While in The Pub, Corey Mathis, the Troopers first DWI arrestee, overheard claimant say he was carrying a jackknife. Mr. Mathis informed Trooper Sullivan of this when they arrived at the West Street location. Upon hearing this, Trooper Abrial asked Officer Galler is claimant had been searched. Claimant had not been searched, so the officers assisted him out of the car. Claimant stepped out of the vehicle "without any problem"[4] but kept spinning in circles, screaming and yelling, when the officers tried to search him. He did not stumble or fall but was swaying during the search. Trooper Abrial held one elbow as they conducted a pat search. A small fishing knife was found in his back pocket. Trooper Abrial removed the knife and claimant was asked to return to the police vehicle. He refused to get back into the vehicle, continued to be belligerent and attempted to kick one of the male officers. Trooper Sullivan recalled claimant tried to avoid anyone touching him by shrugging his shoulders and moving away from the officers. Claimant resisted being placed back into the vehicle by turning with his back to open the door of the vehicle and spreading his elbows out on each side of the door frame. Officer Galler and Trooper Abrial could not get claimant into the car so Officer Galler signaled Trooper Sullivan to assist them. Trooper Sullivan observed claimant moving his feet and "attempting to get away..." Trooper Sullivan went to assist getting claimant back into the vehicle, leaving Corey Mathis in the trooper vehicle with Officer Maher watching him. Trooper Abrial had to go around to the other side of the police vehicle and get inside to pull claimant while the two male officers assisted from outside.

Claimant testified regarding the stop and some events that occurred on West Street but was unable to remember anything that occurred at the police station. It is claimant's belief that he was struck in the head by an officer at West Street. Claimant's testimony was disjointed and did not assist the Court due to his limited recall. The initial focus of both this case and a related federal case was on the intentional misconduct of the police officers in assaulting him; however, that allegation is not supported by claimant's own medical expert which will be addressed later in this decision.[5]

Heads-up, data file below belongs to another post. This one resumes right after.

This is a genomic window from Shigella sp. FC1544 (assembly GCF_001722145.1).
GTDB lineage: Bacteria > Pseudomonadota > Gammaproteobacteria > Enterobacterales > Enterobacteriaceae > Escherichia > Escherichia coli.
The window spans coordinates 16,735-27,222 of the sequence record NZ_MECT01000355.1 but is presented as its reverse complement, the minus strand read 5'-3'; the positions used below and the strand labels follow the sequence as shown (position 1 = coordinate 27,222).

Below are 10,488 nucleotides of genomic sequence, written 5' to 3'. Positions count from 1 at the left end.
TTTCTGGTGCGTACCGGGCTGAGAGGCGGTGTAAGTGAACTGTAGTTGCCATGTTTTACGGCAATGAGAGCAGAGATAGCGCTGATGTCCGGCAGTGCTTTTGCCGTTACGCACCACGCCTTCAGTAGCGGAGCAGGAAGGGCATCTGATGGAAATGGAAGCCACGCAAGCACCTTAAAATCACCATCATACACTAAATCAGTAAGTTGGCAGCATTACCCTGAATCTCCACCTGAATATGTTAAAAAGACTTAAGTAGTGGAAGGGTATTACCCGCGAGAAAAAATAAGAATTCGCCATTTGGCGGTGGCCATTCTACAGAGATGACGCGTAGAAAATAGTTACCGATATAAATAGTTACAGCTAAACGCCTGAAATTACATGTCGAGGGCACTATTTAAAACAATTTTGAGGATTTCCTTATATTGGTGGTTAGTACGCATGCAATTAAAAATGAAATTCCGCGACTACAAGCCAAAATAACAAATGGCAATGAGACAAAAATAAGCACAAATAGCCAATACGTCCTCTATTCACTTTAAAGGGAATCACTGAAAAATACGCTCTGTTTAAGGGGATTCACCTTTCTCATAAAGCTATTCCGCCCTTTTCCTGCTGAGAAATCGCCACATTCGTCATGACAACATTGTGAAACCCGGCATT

Mrs. Raymond and her son arrived at the West Street scene at approximately 3:05 a.m. to take the claimant's vehicle and dog home. She asked to speak with her husband so Officer Galler rolled down the back window of the patrol car to accommodate her request. Claimant told her to get away and used obscenities toward her. Mrs. Raymond said her husband was loud and swearing and she could not carry on a conversation with him. Kemo, described as a guard dog, was in claimant's vehicle, which the officers wanted to search according to claimant's son, Sean. Sean removed the dog from claimant's vehicle to his mother's van. The police searched the car and then informed Sean and claimant's wife that they were taking claimant to the police station. Sean drove his father's vehicle to the police station. Officer Galler, with Trooper Abrial in the Boonville police car, drove claimant to the Boonville Police Station.[6] Trooper Sullivan and Officer Maher left the scene of the stop five to ten minutes earlier with arrestee, Corey Mathis.